Edible ginger-derived nano-lipids created from a specific population of ginger nanoparticles show promise for effectively targeting and delivering chemotherapeutic drugs used to treat colon cancer, according to a study by researchers at the Institute for Biomedical Sciences at Georgia State University, the Atlanta Veterans Affairs Medical Center, and Wenzhou Medical University and Southwest University in China.
Colorectal cancer is the third most common cancer among men and women in the U.S., and the second-leading cause of cancer-related deaths among men and women worldwide. The incidence of colorectal cancer has increased over the last few years, with about one million new cases diagnosed annually. Non-targeted chemotherapy is the most common therapeutic strategy available for colon cancer patients, but this treatment method is unable to distinguish between cancerous and healthy cells, leading to poor therapeutic effects on tumor cells and severe toxic side effects on healthy cells. Enabling chemotherapeutic drugs to target cancer cells would be a major development in the treatment of colon cancer.
In this study, the researchers isolated a specific nanoparticle population from edible ginger (GDNP 2) and reassembled their lipids, naturally occurring molecules that include fats, to form ginger-derived nano-lipids, also known as nanovectors. To achieve accurate targeting of tumor tissues, the researchers modified the nanovectors with folic acid to create FA-modified nanovectors (FA nanovectors). Folic acid shows high-affinity binding to the folate receptors that are highly expressed on many tumors and almost undetectable on non-tumor cells.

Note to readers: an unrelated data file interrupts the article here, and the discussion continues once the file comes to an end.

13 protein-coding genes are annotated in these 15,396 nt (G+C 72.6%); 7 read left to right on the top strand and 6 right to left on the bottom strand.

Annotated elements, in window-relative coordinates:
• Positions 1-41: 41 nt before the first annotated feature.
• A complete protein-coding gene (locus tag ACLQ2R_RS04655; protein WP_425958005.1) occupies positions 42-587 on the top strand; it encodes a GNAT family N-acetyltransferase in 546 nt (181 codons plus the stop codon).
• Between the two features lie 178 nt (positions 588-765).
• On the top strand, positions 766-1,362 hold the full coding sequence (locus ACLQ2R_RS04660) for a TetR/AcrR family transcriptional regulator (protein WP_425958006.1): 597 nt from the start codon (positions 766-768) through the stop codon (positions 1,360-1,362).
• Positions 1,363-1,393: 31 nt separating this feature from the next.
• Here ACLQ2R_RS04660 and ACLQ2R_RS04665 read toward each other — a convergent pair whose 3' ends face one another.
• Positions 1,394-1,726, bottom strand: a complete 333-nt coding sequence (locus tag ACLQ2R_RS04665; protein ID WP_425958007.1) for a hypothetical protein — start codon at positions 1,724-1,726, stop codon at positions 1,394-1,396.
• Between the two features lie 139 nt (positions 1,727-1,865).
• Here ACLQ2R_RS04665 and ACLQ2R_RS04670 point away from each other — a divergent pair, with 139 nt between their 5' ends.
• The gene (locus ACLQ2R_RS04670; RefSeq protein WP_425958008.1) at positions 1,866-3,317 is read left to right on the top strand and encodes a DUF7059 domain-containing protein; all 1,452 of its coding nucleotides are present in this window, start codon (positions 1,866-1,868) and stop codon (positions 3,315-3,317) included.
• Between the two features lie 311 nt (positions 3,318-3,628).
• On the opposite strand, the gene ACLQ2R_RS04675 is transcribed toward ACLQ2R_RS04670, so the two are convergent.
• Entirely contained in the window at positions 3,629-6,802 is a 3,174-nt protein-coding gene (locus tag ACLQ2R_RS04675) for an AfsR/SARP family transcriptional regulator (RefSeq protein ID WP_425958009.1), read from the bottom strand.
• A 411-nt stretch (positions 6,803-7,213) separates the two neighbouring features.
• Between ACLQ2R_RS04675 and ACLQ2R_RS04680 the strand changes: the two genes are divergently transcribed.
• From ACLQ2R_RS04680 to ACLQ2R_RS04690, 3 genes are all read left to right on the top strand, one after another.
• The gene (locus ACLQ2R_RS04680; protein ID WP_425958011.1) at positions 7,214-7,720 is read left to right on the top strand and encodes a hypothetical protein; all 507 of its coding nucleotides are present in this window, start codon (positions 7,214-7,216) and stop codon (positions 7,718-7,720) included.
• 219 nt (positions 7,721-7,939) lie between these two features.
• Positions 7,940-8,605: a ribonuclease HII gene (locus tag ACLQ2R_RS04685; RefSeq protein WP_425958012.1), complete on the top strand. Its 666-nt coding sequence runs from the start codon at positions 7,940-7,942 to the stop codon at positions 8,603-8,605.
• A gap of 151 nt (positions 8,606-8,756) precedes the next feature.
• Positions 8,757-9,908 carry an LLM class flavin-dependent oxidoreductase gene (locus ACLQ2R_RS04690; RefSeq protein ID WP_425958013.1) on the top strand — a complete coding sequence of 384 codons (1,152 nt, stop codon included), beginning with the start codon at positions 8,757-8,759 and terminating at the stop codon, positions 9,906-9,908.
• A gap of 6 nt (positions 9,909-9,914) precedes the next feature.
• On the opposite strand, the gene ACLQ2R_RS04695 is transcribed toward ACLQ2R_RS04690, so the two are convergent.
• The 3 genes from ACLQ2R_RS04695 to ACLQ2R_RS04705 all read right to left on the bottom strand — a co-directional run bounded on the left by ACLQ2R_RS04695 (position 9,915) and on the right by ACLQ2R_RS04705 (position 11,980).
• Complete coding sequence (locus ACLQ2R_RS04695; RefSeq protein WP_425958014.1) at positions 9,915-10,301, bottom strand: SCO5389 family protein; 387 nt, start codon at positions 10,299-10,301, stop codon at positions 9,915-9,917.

The FA nanovectors were tested as a delivery platform for doxorubicin, a chemotherapeutic drug used to treat colon cancer. The researchers found that doxorubicin was efficiently loaded into the FA nanovectors, and the FA nanovectors were efficiently taken up by colon cancer cells, exhibited excellent biocompatibility and successfully inhibited tumor growth. Compared to a commercially available option for delivering doxorubicin, the FA nanovectors released the drug more rapidly in an acidic pH that resembled the tumor environment, suggesting this delivery strategy could decrease the severe side effects of doxorubicin. These findings were published in the journal Molecular Therapy.
“Our results show that FA nanovectors made of edible ginger-derived lipids could shift the current paradigm of drug delivery away from artificially synthesized nanoparticles toward the use of nature-derived nanovectors from edible plants,” says Dr. Didier Merlin, a professor in the Institute for Biomedical Sciences at Georgia State and a Research Career Scientist at the VA Medical Center. “Because they are nontoxic and can be produced on a large scale, FA nanovectors derived from edible plants could represent one of the safest targeted therapeutic delivery platforms.”
Dr. Mingzhen Zhang of the Institute for Biomedical Sciences at Georgia State is the first author of the study. Co-authors of the study include Dr. Emilie Viennois, Dr. Zhan Zhang and Moon Kwon Han of the Institute for Biomedical Sciences at Georgia State; Dr. Bo Xiao of the Institute for Biomedical Sciences at Georgia State and Southwest University in Chonqing, China; and Dr. Changlong Xu of the Institute for Biomedical Sciences at Georgia State and Wenzhou Medical University in Wenzhou, China.
The study was supported by the National Institute of Diabetes and Digestive and Kidney Diseases of the National Institutes of Health, the Department of Veterans Affairs, and the Crohn’s & Colitis Foundation of America.
Source: Georgia State University